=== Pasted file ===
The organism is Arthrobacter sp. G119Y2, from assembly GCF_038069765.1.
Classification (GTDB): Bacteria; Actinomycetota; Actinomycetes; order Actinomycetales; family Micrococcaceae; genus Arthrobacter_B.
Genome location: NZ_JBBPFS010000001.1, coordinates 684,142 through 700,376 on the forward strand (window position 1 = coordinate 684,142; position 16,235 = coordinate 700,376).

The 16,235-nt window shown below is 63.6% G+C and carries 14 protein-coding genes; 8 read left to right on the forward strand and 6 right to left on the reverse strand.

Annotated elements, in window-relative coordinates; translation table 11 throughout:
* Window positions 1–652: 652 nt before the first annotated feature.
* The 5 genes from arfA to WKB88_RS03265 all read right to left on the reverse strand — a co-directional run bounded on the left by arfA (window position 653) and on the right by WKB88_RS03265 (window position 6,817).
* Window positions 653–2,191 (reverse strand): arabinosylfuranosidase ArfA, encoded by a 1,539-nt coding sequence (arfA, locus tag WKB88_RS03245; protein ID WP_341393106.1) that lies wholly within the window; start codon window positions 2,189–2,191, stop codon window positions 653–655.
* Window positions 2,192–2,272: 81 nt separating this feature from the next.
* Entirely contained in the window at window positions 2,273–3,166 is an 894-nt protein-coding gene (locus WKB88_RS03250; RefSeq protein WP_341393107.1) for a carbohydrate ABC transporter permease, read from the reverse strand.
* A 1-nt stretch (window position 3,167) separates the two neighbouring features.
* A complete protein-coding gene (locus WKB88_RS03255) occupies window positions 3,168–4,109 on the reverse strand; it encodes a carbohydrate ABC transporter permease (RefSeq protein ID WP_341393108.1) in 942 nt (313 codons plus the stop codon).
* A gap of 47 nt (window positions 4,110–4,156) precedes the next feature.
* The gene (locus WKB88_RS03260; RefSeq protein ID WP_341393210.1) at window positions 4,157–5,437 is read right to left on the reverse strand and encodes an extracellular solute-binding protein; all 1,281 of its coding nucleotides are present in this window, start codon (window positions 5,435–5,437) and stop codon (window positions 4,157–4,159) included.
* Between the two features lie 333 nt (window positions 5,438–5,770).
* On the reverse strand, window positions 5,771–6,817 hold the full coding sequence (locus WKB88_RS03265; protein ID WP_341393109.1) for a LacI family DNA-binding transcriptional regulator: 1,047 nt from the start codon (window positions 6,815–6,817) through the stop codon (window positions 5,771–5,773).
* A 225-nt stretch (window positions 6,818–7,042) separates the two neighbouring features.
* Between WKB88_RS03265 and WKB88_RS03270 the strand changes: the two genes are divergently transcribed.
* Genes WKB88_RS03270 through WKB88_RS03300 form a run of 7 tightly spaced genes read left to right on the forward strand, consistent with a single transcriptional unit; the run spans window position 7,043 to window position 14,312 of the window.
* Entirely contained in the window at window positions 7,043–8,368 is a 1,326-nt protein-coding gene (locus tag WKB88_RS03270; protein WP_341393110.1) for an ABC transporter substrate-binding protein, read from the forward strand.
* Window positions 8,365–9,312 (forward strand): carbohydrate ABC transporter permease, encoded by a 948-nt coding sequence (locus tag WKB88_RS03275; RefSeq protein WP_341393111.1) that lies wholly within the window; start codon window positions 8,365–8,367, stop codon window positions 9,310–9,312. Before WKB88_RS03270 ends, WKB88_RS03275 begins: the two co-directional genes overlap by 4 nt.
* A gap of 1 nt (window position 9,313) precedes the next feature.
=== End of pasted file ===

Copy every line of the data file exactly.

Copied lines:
The organism is Arthrobacter sp. G119Y2, from assembly GCF_038069765.1.
Classification (GTDB): Bacteria; Actinomycetota; Actinomycetes; order Actinomycetales; family Micrococcaceae; genus Arthrobacter_B.
Genome location: NZ_JBBPFS010000001.1, coordinates 684,142 through 700,376 on the forward strand (window position 1 = coordinate 684,142; position 16,235 = coordinate 700,376).

The 16,235-nt window shown below is 63.6% G+C and carries 14 protein-coding genes; 8 read left to right on the forward strand and 6 right to left on the reverse strand.

Annotated elements, in window-relative coordinates; translation table 11 throughout:
* Window positions 1–652: 652 nt before the first annotated feature.
* The 5 genes from arfA to WKB88_RS03265 all read right to left on the reverse strand — a co-directional run bounded on the left by arfA (window position 653) and on the right by WKB88_RS03265 (window position 6,817).
* Window positions 653–2,191 (reverse strand): arabinosylfuranosidase ArfA, encoded by a 1,539-nt coding sequence (arfA, locus tag WKB88_RS03245; protein ID WP_341393106.1) that lies wholly within the window; start codon window positions 2,189–2,191, stop codon window positions 653–655.
* Window positions 2,192–2,272: 81 nt separating this feature from the next.
* Entirely contained in the window at window positions 2,273–3,166 is an 894-nt protein-coding gene (locus WKB88_RS03250; RefSeq protein WP_341393107.1) for a carbohydrate ABC transporter permease, read from the reverse strand.
* A 1-nt stretch (window position 3,167) separates the two neighbouring features.
* A complete protein-coding gene (locus WKB88_RS03255) occupies window positions 3,168–4,109 on the reverse strand; it encodes a carbohydrate ABC transporter permease (RefSeq protein ID WP_341393108.1) in 942 nt (313 codons plus the stop codon).
* A gap of 47 nt (window positions 4,110–4,156) precedes the next feature.
* The gene (locus WKB88_RS03260; RefSeq protein ID WP_341393210.1) at window positions 4,157–5,437 is read right to left on the reverse strand and encodes an extracellular solute-binding protein; all 1,281 of its coding nucleotides are present in this window, start codon (window positions 5,435–5,437) and stop codon (window positions 4,157–4,159) included.
* Between the two features lie 333 nt (window positions 5,438–5,770).
* On the reverse strand, window positions 5,771–6,817 hold the full coding sequence (locus WKB88_RS03265; protein ID WP_341393109.1) for a LacI family DNA-binding transcriptional regulator: 1,047 nt from the start codon (window positions 6,815–6,817) through the stop codon (window positions 5,771–5,773).
* A 225-nt stretch (window positions 6,818–7,042) separates the two neighbouring features.
* Between WKB88_RS03265 and WKB88_RS03270 the strand changes: the two genes are divergently transcribed.
* Genes WKB88_RS03270 through WKB88_RS03300 form a run of 7 tightly spaced genes read left to right on the forward strand, consistent with a single transcriptional unit; the run spans window position 7,043 to window position 14,312 of the window.
* Entirely contained in the window at window positions 7,043–8,368 is a 1,326-nt protein-coding gene (locus tag WKB88_RS03270; protein WP_341393110.1) for an ABC transporter substrate-binding protein, read from the forward strand.
* Window positions 8,365–9,312 (forward strand): carbohydrate ABC transporter permease, encoded by a 948-nt coding sequence (locus tag WKB88_RS03275; RefSeq protein WP_341393111.1) that lies wholly within the window; start codon window positions 8,365–8,367, stop codon window positions 9,310–9,312. Before WKB88_RS03270 ends, WKB88_RS03275 begins: the two co-directional genes overlap by 4 nt.
* A gap of 1 nt (window position 9,313) precedes the next feature.